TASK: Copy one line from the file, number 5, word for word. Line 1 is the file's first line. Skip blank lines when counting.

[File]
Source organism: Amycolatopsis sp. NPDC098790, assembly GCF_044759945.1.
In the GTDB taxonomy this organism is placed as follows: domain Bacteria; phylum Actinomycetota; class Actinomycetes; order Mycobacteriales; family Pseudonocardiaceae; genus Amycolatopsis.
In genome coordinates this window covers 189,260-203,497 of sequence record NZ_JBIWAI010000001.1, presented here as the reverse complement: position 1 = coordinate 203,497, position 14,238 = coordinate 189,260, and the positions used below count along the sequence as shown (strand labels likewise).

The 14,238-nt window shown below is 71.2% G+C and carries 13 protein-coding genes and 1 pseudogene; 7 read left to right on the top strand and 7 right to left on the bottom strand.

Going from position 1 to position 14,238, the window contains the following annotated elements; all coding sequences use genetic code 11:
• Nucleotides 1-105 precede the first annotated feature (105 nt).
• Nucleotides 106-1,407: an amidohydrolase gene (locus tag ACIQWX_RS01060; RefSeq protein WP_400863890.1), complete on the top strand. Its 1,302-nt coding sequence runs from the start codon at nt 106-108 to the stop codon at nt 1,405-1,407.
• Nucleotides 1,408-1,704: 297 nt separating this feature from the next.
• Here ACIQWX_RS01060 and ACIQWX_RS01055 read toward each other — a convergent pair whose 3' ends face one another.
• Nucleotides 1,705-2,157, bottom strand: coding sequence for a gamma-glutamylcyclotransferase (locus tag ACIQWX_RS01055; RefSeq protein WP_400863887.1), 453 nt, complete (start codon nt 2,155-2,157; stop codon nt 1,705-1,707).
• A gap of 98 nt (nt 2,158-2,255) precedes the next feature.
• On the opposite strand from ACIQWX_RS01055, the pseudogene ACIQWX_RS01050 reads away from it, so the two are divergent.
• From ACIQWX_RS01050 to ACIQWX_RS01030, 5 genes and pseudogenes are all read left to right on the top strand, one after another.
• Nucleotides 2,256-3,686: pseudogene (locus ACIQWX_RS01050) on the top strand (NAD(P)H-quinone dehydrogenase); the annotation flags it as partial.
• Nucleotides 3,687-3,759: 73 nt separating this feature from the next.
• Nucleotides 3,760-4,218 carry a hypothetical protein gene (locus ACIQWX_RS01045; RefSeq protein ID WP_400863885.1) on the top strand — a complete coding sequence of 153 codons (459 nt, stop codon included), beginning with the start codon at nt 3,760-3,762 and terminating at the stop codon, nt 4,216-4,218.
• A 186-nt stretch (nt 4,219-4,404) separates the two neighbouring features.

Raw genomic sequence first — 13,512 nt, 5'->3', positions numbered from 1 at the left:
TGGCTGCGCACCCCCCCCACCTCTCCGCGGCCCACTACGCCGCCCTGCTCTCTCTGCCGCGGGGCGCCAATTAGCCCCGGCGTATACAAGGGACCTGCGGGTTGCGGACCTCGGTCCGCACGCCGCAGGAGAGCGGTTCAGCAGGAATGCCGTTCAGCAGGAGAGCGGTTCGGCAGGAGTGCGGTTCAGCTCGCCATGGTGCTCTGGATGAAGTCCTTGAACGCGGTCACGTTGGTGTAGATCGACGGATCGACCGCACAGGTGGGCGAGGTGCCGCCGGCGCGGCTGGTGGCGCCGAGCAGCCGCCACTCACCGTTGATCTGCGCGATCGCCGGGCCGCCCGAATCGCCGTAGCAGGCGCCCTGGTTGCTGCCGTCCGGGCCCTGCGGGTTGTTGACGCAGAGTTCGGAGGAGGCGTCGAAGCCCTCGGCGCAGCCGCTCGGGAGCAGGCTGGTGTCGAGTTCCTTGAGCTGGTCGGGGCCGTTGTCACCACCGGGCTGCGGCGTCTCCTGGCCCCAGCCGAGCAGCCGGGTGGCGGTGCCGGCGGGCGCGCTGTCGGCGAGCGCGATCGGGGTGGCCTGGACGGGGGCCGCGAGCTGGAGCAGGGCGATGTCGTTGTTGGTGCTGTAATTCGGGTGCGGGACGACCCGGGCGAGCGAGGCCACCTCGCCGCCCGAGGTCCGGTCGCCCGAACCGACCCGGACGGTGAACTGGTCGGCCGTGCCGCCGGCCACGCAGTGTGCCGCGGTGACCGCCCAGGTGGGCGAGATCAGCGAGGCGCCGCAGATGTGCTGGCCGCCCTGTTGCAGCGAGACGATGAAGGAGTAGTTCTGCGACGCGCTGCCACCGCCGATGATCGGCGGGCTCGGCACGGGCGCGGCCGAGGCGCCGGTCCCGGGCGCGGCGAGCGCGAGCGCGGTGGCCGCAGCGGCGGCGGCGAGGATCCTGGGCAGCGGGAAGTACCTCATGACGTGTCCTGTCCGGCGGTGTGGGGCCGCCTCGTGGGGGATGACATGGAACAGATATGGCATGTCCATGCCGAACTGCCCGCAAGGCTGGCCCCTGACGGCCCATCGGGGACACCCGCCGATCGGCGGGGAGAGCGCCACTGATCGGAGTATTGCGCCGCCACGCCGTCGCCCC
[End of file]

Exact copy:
Going from position 1 to position 14,238, the window contains the following annotated elements; all coding sequences use genetic code 11: